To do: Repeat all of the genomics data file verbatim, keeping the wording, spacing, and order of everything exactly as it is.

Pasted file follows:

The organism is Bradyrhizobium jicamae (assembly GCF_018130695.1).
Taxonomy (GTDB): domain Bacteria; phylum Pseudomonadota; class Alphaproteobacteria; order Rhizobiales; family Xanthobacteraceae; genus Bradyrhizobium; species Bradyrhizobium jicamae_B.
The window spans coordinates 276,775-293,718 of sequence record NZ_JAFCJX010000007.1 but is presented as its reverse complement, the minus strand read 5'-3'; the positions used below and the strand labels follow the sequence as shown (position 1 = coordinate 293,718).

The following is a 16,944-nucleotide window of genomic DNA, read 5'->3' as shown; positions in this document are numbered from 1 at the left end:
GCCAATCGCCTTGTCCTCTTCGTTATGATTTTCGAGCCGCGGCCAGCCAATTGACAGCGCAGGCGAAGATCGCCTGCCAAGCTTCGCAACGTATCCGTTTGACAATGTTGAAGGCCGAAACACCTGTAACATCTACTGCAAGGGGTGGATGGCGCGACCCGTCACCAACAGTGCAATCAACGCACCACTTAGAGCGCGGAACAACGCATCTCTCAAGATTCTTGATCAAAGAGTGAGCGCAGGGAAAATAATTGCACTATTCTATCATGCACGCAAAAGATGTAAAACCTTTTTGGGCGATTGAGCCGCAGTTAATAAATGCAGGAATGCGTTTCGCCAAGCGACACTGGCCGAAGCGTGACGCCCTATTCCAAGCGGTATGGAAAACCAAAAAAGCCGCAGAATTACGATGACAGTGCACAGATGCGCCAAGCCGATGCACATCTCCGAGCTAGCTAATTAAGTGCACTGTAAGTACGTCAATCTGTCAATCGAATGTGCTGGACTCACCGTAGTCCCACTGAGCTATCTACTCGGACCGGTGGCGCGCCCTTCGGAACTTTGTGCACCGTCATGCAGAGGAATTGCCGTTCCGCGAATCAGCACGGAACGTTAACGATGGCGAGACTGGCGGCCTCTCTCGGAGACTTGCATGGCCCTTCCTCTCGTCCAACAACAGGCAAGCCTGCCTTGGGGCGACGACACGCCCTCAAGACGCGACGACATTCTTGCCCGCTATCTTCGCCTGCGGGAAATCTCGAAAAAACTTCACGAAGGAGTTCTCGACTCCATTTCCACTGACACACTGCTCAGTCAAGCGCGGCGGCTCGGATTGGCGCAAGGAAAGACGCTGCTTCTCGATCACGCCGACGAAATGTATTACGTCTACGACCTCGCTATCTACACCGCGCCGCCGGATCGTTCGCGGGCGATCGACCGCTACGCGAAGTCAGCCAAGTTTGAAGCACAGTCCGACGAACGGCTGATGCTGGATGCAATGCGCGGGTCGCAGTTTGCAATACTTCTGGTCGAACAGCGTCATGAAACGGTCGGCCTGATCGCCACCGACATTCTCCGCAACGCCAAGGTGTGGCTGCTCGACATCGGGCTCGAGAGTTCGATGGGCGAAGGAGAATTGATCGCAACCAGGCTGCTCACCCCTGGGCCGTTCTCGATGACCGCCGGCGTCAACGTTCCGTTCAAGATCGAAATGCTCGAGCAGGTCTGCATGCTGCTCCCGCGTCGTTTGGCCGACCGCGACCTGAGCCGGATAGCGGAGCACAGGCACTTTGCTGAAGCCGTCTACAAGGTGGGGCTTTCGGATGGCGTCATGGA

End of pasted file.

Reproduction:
The organism is Bradyrhizobium jicamae (assembly GCF_018130695.1).
Taxonomy (GTDB): domain Bacteria; phylum Pseudomonadota; class Alphaproteobacteria; order Rhizobiales; family Xanthobacteraceae; genus Bradyrhizobium; species Bradyrhizobium jicamae_B.
The window spans coordinates 276,775-293,718 of sequence record NZ_JAFCJX010000007.1 but is presented as its reverse complement, the minus strand read 5'-3'; the positions used below and the strand labels follow the sequence as shown (position 1 = coordinate 293,718).

The following is a 16,944-nucleotide window of genomic DNA, read 5'->3' as shown; positions in this document are numbered from 1 at the left end:
GCCAATCGCCTTGTCCTCTTCGTTATGATTTTCGAGCCGCGGCCAGCCAATTGACAGCGCAGGCGAAGATCGCCTGCCAAGCTTCGCAACGTATCCGTTTGACAATGTTGAAGGCCGAAACACCTGTAACATCTACTGCAAGGGGTGGATGGCGCGACCCGTCACCAACAGTGCAATCAACGCACCACTTAGAGCGCGGAACAACGCATCTCTCAAGATTCTTGATCAAAGAGTGAGCGCAGGGAAAATAATTGCACTATTCTATCATGCACGCAAAAGATGTAAAACCTTTTTGGGCGATTGAGCCGCAGTTAATAAATGCAGGAATGCGTTTCGCCAAGCGACACTGGCCGAAGCGTGACGCCCTATTCCAAGCGGTATGGAAAACCAAAAAAGCCGCAGAATTACGATGACAGTGCACAGATGCGCCAAGCCGATGCACATCTCCGAGCTAGCTAATTAAGTGCACTGTAAGTACGTCAATCTGTCAATCGAATGTGCTGGACTCACCGTAGTCCCACTGAGCTATCTACTCGGACCGGTGGCGCGCCCTTCGGAACTTTGTGCACCGTCATGCAGAGGAATTGCCGTTCCGCGAATCAGCACGGAACGTTAACGATGGCGAGACTGGCGGCCTCTCTCGGAGACTTGCATGGCCCTTCCTCTCGTCCAACAACAGGCAAGCCTGCCTTGGGGCGACGACACGCCCTCAAGACGCGACGACATTCTTGCCCGCTATCTTCGCCTGCGGGAAATCTCGAAAAAACTTCACGAAGGAGTTCTCGACTCCATTTCCACTGACACACTGCTCAGTCAAGCGCGGCGGCTCGGATTGGCGCAAGGAAAGACGCTGCTTCTCGATCACGCCGACGAAATGTATTACGTCTACGACCTCGCTATCTACACCGCGCCGCCGGATCGTTCGCGGGCGATCGACCGCTACGCGAAGTCAGCCAAGTTTGAAGCACAGTCCGACGAACGGCTGATGCTGGATGCAATGCGCGGGTCGCAGTTTGCAATACTTCTGGTCGAACAGCGTCATGAAACGGTCGGCCTGATCGCCACCGACATTCTCCGCAACGCCAAGGTGTGGCTGCTCGACATCGGGCTCGAGAGTTCGATGGGCGAAGGAGAATTGATCGCAACCAGGCTGCTCACCCCTGGGCCGTTCTCGATGACCGCCGGCGTCAACGTTCCGTTCAAGATCGAAATGCTCGAGCAGGTCTGCATGCTGCTCCCGCGTCGTTTGGCCGACCGCGACCTGAGCCGGATAGCGGAGCACAGGCACTTTGCTGAAGCCGTCTACAAGGTGGGGCTTTCGGATGGCGTCATGGA